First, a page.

The lack of any government promise or guarantee for the green deal's "Golden Rule" seems to be the cause of some anxiety
. Here's the wording it used when it first published its proposals back in 2010 (pdf
The key principle, or golden rule, for accessing Green Deal finance is that the charge attached to the bill should not exceed the expected savings, and the length of the payment period should not exceed the expected lifetime of the measures. This is not a government guarantee, but a guideline for customers that, typically, they should be able to expect to gain more efficient, less wasteful properties with no additional net cost from the Green Deal.
You quote FMB saying the construction industry isn't that up for the Green Deal. Our members are – albeit there are challenges that remain. We've just posted this blog in support of 'consequential improvements' – the policy that sparked the ludicrous headlines about a conservatory tax!
I've just received this response from Richard Lloyd, the executive director of Which?
It's difficult to see how hard-pressed homeowners will have confidence in how the Green Deal might work for them if the estimated savings are initially based on averages rather than on their personal energy use. The Golden Rule was supposed to reassure people that Green Deal repayments would not exceed the savings made on energy bills. But if this is based on typical figures then it could be meaningless for many.
The bigger question remains whether enough people will be persuaded to take it up. It's already clear that the Green Deal will not be for everyone. DECC's own research found that the overall annual cost savings were felt by many to be too small to make it worth their while. Some homeowners were also worried about the potential impact on the future saleability of their properties, or did not like the idea of incurring a debt.
Which? supports efforts to help consumers make their homes more energy efficient, but unless people are offered a good deal that is easy to understand by a company that they can trust, they are likely to remain sceptical about its value.
The truth is that no-one really knows how successful the Green Deal will be. All the modeling in the world will not answer how millions of people will behave when faced with a new policy. Greg Barker is therefore right to argue for an iterative approach - let's see what works, and where there might be the need for additional incentives, removal of other barriers or regulatory sticks.
The criticism that some homeowners may lose out is a red herring. In many ways, they already take on many of these risks when they decide to make any home improvements. When Joe Bloggs installs double-glazing, he hopes that he will be able to save some money and also sell his house for more than he originally thought he might. But he may be wrong. The Golden Rule will help with those decisions, and Green Deal standards will make it less likely people will be ripped off. But, like any market, there will be winners and losers. No-one is being forced to take on these measures.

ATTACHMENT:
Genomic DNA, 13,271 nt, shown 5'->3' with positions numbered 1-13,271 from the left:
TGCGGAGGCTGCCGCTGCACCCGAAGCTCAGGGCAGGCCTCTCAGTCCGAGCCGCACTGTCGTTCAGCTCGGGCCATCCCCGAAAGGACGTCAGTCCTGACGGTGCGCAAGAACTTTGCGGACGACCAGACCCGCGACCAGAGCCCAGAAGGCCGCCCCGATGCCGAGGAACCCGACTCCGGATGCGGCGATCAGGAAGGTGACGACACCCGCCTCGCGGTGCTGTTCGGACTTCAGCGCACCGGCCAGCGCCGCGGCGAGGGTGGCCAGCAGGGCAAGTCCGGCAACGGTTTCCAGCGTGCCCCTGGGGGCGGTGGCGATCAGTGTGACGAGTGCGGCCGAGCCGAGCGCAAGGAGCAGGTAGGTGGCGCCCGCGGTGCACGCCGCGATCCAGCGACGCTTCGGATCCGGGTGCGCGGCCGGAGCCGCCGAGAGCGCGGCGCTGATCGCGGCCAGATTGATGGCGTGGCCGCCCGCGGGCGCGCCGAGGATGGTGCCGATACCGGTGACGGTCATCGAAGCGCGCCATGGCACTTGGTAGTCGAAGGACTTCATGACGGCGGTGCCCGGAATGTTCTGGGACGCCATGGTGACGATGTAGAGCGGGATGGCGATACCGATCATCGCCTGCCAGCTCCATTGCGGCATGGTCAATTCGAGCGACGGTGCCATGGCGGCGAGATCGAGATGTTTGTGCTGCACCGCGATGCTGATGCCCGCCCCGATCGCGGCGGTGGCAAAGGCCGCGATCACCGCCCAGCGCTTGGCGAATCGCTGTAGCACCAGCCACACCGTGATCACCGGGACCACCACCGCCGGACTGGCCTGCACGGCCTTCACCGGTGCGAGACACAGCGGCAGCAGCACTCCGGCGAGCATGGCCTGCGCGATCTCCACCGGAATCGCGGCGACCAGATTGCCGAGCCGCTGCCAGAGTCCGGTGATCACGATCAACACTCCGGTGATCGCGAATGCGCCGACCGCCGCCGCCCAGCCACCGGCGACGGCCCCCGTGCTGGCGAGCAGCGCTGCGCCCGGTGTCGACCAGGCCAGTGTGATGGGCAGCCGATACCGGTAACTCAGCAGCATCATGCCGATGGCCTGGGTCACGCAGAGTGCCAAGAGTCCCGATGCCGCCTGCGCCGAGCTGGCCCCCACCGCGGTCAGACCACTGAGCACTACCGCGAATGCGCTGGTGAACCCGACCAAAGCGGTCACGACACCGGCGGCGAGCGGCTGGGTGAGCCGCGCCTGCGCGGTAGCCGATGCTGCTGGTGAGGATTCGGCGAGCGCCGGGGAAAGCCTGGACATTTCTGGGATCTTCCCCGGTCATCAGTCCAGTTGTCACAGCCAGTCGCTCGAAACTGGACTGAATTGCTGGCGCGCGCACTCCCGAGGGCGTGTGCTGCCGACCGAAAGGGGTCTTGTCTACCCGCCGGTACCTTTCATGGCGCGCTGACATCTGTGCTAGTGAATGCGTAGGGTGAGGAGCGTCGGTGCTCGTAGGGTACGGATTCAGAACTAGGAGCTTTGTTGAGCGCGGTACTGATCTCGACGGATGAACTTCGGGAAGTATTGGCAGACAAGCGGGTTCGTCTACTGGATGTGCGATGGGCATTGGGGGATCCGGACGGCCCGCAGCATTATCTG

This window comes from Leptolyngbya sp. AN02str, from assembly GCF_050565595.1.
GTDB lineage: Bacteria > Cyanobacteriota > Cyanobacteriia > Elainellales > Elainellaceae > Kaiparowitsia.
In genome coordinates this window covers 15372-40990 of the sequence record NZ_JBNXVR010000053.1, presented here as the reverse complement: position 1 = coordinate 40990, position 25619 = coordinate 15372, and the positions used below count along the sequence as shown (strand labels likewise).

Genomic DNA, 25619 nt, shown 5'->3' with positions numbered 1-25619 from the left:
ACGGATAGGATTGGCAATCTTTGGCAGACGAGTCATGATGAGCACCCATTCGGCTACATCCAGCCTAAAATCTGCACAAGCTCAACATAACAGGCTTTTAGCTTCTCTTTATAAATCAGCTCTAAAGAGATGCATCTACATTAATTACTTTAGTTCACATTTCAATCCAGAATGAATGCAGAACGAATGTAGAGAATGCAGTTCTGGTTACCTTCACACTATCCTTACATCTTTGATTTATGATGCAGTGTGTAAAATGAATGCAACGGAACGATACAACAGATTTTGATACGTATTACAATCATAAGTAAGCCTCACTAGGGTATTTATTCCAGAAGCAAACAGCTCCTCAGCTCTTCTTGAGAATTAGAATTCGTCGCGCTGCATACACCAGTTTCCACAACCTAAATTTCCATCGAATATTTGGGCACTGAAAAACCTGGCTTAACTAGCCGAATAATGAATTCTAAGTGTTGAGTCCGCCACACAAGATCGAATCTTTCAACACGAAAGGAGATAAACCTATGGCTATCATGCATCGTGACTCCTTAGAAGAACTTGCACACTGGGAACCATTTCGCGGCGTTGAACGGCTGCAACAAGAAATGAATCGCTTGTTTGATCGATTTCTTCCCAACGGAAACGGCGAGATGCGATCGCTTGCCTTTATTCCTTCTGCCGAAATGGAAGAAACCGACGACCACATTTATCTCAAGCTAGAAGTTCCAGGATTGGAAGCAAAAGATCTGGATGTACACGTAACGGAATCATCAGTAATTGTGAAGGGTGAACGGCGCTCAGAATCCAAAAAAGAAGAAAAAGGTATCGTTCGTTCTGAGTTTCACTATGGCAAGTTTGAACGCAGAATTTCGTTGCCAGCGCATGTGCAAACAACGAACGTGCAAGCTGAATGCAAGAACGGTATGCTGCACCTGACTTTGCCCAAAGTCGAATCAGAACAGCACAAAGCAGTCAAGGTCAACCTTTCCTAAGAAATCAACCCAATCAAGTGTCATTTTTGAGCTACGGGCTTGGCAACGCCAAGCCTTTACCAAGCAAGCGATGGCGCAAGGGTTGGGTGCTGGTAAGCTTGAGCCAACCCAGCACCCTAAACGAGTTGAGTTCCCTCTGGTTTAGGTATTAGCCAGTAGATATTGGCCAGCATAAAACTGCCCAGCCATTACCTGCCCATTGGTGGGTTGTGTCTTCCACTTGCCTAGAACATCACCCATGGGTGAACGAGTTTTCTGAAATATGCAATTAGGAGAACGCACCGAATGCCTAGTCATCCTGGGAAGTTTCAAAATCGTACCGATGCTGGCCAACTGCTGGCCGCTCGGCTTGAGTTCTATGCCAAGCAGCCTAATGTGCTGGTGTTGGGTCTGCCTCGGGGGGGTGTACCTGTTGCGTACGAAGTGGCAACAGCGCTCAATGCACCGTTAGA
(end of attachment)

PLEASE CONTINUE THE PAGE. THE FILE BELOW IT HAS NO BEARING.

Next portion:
As far as additional sweeteners to improve uptake, it is important to note that energy efficiency measures offer some of the most cost-effective decarbonisation around (pdf, see page 13). If we are going to subsidise reducing carbon, which we should, we are much better off subsidising the cheapest possible measures than some of the more expensive renewable measures which currently get a larger chunk of funding.
The success of the Green Deal also depends on a wider set of policy measures on energy efficiency. This includes carbon pricing policy, building regulations and, crucially, smart meters. Lots of the cuts in energy use will only come about when people have a better idea of which activities waste energy. Smart meters will help with that (and therefore could lead to a greater take up of energy efficiency steps through the Green Deal). They will also allow for innovations like comparing your energy use to an efficient neighbour, which has had success in cutting energy use.
The Green Deal certainly could save homeowners money, but two aspects of the procedure will need to be got right for it do so.
First, the assessment of the condition of the building must go beyond average measures of energy use and take account of actual energy use - different householders in very similar buildings use very different amounts of energy, for a whole host of reasons.
Second, another assessment will have to establish a clear behavioural baseline of energy use before any measures are installed, so that a post-measure comparison of energy use will be able to see whether energy-using behaviour has changed or not. This behavioural assessment will be difficult to carry out accurately, not least because energy-using behaviours are personal and people tend not to be keen to share them with others. These two issues certainly do not invalidate the Green Deal in principle. But they do make it more difficult for it to deliver the predicted energy saving in practice.